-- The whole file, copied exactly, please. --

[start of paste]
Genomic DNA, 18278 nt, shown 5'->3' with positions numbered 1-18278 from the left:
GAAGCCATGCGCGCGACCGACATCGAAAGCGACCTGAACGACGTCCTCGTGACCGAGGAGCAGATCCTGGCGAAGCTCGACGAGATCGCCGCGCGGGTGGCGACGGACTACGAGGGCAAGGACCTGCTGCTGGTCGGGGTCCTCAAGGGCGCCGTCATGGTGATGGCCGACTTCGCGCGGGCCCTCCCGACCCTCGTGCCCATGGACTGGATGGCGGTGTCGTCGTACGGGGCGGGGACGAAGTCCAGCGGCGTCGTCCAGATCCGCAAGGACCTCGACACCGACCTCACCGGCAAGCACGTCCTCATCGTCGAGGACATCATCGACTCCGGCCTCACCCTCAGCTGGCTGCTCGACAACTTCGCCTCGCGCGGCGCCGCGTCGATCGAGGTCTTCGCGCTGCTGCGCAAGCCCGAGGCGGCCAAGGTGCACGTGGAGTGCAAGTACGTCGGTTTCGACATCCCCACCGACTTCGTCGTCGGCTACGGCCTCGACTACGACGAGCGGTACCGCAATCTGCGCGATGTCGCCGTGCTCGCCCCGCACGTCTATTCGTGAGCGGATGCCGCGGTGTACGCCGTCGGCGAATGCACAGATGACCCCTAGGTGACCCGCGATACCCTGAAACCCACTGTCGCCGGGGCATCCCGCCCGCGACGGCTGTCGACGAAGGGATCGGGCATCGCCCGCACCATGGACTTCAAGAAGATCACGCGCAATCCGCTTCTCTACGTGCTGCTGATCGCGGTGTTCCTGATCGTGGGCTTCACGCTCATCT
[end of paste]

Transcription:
Genomic DNA, 18278 nt, shown 5'->3' with positions numbered 1-18278 from the left:
GAAGCCATGCGCGCGACCGACATCGAAAGCGACCTGAACGACGTCCTCGTGACCGAGGAGCAGATCCTGGCGAAGCTCGACGAGATCGCCGCGCGGGTGGCGACGGACTACGAGGGCAAGGACCTGCTGCTGGTCGGGGTCCTCAAGGGCGCCGTCATGGTGATGGCCGACTTCGCGCGGGCCCTCCCGACCCTCGTGCCCATGGACTGGATGGCGGTGTCGTCGTACGGGGCGGGGACGAAGTCCAGCGGCGTCGTCCAGATCCGCAAGGACCTCGACACCGACCTCACCGGCAAGCACGTCCTCATCGTCGAGGACATCATCGACTCCGGCCTCACCCTCAGCTGGCTGCTCGACAACTTCGCCTCGCGCGGCGCCGCGTCGATCGAGGTCTTCGCGCTGCTGCGCAAGCCCGAGGCGGCCAAGGTGCACGTGGAGTGCAAGTACGTCGGTTTCGACATCCCCACCGACTTCGTCGTCGGCTACGGCCTCGACTACGACGAGCGGTACCGCAATCTGCGCGATGTCGCCGTGCTCGCCCCGCACGTCTATTCGTGAGCGGATGCCGCGGTGTACGCCGTCGGCGAATGCACAGATGACCCCTAGGTGACCCGCGATACCCTGAAACCCACTGTCGCCGGGGCATCCCGCCCGCGACGGCTGTCGACGAAGGGATCGGGCATCGCCCGCACCATGGACTTCAAGAAGATCACGCGCAATCCGCTTCTCTACGTGCTGCTGATCGCGGTGTTCCTGATCGTGGGCTTCACGCTCATCT